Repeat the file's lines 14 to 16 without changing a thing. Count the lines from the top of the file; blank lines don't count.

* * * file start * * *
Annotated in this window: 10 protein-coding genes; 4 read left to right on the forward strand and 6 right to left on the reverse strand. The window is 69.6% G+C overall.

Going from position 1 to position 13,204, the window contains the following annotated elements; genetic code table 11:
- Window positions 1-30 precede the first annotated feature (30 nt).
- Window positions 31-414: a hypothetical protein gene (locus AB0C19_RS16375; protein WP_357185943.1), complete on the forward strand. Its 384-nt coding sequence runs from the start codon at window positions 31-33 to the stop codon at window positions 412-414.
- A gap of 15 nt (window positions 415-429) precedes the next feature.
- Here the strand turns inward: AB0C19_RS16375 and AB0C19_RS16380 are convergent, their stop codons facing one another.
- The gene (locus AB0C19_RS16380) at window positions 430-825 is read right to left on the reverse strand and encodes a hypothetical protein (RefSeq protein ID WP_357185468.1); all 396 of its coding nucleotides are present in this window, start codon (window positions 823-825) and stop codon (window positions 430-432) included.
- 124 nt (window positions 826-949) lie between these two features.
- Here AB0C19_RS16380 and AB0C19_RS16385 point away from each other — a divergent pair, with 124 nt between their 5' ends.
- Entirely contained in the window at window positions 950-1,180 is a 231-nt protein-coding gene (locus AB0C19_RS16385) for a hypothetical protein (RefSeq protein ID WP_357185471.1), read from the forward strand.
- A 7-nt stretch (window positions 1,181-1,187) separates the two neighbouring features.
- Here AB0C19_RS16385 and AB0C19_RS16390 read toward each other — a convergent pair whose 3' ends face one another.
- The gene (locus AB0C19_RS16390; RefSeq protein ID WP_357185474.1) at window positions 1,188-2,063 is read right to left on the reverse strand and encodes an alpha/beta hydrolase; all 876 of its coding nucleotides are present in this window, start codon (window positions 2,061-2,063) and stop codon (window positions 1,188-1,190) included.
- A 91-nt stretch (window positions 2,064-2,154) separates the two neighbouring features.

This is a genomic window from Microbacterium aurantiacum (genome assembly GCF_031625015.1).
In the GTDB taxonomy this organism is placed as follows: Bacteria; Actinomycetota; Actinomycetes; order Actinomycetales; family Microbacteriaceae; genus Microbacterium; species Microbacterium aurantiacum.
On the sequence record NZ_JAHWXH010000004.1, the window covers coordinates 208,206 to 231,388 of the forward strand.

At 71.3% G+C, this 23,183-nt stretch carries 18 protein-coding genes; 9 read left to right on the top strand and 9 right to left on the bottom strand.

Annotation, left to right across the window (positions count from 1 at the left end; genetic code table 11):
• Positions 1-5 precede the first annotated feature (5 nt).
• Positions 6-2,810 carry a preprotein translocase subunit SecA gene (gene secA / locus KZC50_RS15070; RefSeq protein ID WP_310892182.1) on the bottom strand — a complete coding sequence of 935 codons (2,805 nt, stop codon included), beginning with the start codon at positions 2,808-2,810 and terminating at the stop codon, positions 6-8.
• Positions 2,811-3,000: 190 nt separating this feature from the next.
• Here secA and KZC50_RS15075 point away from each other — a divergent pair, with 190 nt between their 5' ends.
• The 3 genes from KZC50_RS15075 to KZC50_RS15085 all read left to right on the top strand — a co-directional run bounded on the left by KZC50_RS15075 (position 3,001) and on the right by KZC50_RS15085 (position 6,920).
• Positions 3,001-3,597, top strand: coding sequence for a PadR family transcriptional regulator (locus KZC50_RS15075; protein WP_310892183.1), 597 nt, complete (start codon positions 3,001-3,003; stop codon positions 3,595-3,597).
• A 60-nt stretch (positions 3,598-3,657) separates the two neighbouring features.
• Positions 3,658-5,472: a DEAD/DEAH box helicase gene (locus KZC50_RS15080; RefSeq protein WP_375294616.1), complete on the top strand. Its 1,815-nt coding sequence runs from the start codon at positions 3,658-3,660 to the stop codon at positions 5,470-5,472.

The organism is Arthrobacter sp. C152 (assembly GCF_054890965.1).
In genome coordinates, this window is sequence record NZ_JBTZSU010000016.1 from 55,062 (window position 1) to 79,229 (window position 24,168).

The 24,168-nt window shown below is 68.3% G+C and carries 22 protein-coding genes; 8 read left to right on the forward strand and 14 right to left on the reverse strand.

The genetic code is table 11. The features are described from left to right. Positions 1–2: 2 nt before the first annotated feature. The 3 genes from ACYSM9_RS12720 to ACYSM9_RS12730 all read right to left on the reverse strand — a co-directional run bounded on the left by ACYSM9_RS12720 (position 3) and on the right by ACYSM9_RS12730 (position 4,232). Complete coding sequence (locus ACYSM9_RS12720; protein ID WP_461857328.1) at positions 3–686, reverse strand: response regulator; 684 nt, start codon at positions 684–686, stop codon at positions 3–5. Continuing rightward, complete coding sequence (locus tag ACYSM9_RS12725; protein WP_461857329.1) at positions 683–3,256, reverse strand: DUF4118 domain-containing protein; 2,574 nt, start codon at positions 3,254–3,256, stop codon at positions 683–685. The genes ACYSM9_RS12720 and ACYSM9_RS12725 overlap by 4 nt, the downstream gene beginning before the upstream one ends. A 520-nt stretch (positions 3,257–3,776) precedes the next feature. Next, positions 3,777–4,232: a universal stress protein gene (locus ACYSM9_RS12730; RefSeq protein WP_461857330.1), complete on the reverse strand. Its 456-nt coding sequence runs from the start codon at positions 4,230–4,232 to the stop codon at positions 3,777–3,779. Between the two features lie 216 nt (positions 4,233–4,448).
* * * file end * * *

- A 91-nt stretch (window positions 2,064-2,154) separates the two neighbouring features.

This is a genomic window from Microbacterium aurantiacum (genome assembly GCF_031625015.1).
In the GTDB taxonomy this organism is placed as follows: Bacteria; Actinomycetota; Actinomycetes; order Actinomycetales; family Microbacteriaceae; genus Microbacterium; species Microbacterium aurantiacum.